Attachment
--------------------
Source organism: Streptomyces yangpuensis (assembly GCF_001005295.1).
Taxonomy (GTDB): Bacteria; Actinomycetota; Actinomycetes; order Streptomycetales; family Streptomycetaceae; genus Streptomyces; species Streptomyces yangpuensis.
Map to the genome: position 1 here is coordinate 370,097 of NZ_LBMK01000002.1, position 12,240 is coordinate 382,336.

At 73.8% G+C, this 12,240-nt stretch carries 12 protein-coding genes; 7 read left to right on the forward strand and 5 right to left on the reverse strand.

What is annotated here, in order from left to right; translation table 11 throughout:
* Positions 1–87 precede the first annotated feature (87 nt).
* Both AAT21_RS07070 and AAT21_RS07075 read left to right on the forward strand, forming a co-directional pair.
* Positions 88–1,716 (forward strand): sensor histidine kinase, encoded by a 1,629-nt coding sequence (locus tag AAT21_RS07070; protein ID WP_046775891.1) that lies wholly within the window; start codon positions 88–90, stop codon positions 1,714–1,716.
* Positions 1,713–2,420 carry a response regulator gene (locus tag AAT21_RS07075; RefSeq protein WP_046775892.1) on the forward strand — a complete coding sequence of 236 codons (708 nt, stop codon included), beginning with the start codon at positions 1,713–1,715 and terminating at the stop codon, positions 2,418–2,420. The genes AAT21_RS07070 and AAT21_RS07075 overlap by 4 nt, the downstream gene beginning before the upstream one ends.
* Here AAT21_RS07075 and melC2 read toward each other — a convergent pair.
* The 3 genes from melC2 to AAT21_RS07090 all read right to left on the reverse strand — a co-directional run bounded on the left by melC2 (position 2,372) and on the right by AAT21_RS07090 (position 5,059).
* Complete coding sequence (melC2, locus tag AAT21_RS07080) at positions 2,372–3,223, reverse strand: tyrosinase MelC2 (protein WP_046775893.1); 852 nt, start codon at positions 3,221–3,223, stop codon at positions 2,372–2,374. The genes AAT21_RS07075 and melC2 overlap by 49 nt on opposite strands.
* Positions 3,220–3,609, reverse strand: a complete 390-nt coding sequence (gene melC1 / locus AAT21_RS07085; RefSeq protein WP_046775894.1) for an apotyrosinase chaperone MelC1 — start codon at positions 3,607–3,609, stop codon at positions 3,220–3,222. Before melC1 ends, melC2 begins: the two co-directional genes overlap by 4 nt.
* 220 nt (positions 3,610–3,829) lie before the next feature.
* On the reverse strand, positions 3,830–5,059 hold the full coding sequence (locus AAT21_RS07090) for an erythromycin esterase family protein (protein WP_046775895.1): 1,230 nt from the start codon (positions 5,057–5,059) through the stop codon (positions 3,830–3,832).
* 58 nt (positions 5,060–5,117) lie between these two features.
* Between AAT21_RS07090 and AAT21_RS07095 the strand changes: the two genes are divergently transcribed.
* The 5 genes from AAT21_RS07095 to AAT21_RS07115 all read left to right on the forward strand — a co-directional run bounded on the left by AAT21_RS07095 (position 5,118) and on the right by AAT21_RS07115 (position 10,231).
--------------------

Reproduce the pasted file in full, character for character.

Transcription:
Source organism: Streptomyces yangpuensis (assembly GCF_001005295.1).
Taxonomy (GTDB): Bacteria; Actinomycetota; Actinomycetes; order Streptomycetales; family Streptomycetaceae; genus Streptomyces; species Streptomyces yangpuensis.
Map to the genome: position 1 here is coordinate 370,097 of NZ_LBMK01000002.1, position 12,240 is coordinate 382,336.

At 73.8% G+C, this 12,240-nt stretch carries 12 protein-coding genes; 7 read left to right on the forward strand and 5 right to left on the reverse strand.

What is annotated here, in order from left to right; translation table 11 throughout:
* Positions 1–87 precede the first annotated feature (87 nt).
* Both AAT21_RS07070 and AAT21_RS07075 read left to right on the forward strand, forming a co-directional pair.
* Positions 88–1,716 (forward strand): sensor histidine kinase, encoded by a 1,629-nt coding sequence (locus tag AAT21_RS07070; protein ID WP_046775891.1) that lies wholly within the window; start codon positions 88–90, stop codon positions 1,714–1,716.
* Positions 1,713–2,420 carry a response regulator gene (locus tag AAT21_RS07075; RefSeq protein WP_046775892.1) on the forward strand — a complete coding sequence of 236 codons (708 nt, stop codon included), beginning with the start codon at positions 1,713–1,715 and terminating at the stop codon, positions 2,418–2,420. The genes AAT21_RS07070 and AAT21_RS07075 overlap by 4 nt, the downstream gene beginning before the upstream one ends.
* Here AAT21_RS07075 and melC2 read toward each other — a convergent pair.
* The 3 genes from melC2 to AAT21_RS07090 all read right to left on the reverse strand — a co-directional run bounded on the left by melC2 (position 2,372) and on the right by AAT21_RS07090 (position 5,059).
* Complete coding sequence (melC2, locus tag AAT21_RS07080) at positions 2,372–3,223, reverse strand: tyrosinase MelC2 (protein WP_046775893.1); 852 nt, start codon at positions 3,221–3,223, stop codon at positions 2,372–2,374. The genes AAT21_RS07075 and melC2 overlap by 49 nt on opposite strands.
* Positions 3,220–3,609, reverse strand: a complete 390-nt coding sequence (gene melC1 / locus AAT21_RS07085; RefSeq protein WP_046775894.1) for an apotyrosinase chaperone MelC1 — start codon at positions 3,607–3,609, stop codon at positions 3,220–3,222. Before melC1 ends, melC2 begins: the two co-directional genes overlap by 4 nt.
* 220 nt (positions 3,610–3,829) lie before the next feature.
* On the reverse strand, positions 3,830–5,059 hold the full coding sequence (locus AAT21_RS07090) for an erythromycin esterase family protein (protein WP_046775895.1): 1,230 nt from the start codon (positions 5,057–5,059) through the stop codon (positions 3,830–3,832).
* 58 nt (positions 5,060–5,117) lie between these two features.
* Between AAT21_RS07090 and AAT21_RS07095 the strand changes: the two genes are divergently transcribed.
* The 5 genes from AAT21_RS07095 to AAT21_RS07115 all read left to right on the forward strand — a co-directional run bounded on the left by AAT21_RS07095 (position 5,118) and on the right by AAT21_RS07115 (position 10,231).